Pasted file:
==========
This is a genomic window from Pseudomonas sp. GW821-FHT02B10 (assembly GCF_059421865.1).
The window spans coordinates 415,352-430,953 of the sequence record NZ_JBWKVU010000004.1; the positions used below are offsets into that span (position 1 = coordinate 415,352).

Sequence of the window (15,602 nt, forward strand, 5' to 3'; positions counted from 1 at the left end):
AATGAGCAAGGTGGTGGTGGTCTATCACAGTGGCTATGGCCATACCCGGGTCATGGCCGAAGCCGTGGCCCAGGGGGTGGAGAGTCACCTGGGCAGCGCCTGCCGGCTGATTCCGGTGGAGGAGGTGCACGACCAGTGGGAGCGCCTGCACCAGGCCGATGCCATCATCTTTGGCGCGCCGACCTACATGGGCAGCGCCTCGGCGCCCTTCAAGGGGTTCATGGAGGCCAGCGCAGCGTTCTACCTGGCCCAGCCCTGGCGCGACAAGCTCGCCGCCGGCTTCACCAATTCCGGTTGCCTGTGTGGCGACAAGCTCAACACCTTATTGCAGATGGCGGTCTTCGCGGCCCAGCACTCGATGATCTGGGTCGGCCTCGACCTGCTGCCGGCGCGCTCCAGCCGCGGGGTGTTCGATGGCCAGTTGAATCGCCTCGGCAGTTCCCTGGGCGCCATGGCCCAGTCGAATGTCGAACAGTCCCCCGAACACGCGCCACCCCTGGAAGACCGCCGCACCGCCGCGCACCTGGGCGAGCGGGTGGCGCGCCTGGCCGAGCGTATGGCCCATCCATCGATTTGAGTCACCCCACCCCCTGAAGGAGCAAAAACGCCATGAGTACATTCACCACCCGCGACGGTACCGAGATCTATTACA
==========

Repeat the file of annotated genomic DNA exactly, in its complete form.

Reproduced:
This is a genomic window from Pseudomonas sp. GW821-FHT02B10 (assembly GCF_059421865.1).
The window spans coordinates 415,352-430,953 of the sequence record NZ_JBWKVU010000004.1; the positions used below are offsets into that span (position 1 = coordinate 415,352).

Sequence of the window (15,602 nt, forward strand, 5' to 3'; positions counted from 1 at the left end):
AATGAGCAAGGTGGTGGTGGTCTATCACAGTGGCTATGGCCATACCCGGGTCATGGCCGAAGCCGTGGCCCAGGGGGTGGAGAGTCACCTGGGCAGCGCCTGCCGGCTGATTCCGGTGGAGGAGGTGCACGACCAGTGGGAGCGCCTGCACCAGGCCGATGCCATCATCTTTGGCGCGCCGACCTACATGGGCAGCGCCTCGGCGCCCTTCAAGGGGTTCATGGAGGCCAGCGCAGCGTTCTACCTGGCCCAGCCCTGGCGCGACAAGCTCGCCGCCGGCTTCACCAATTCCGGTTGCCTGTGTGGCGACAAGCTCAACACCTTATTGCAGATGGCGGTCTTCGCGGCCCAGCACTCGATGATCTGGGTCGGCCTCGACCTGCTGCCGGCGCGCTCCAGCCGCGGGGTGTTCGATGGCCAGTTGAATCGCCTCGGCAGTTCCCTGGGCGCCATGGCCCAGTCGAATGTCGAACAGTCCCCCGAACACGCGCCACCCCTGGAAGACCGCCGCACCGCCGCGCACCTGGGCGAGCGGGTGGCGCGCCTGGCCGAGCGTATGGCCCATCCATCGATTTGAGTCACCCCACCCCCTGAAGGAGCAAAAACGCCATGAGTACATTCACCACCCGCGACGGTACCGAGATCTATTACA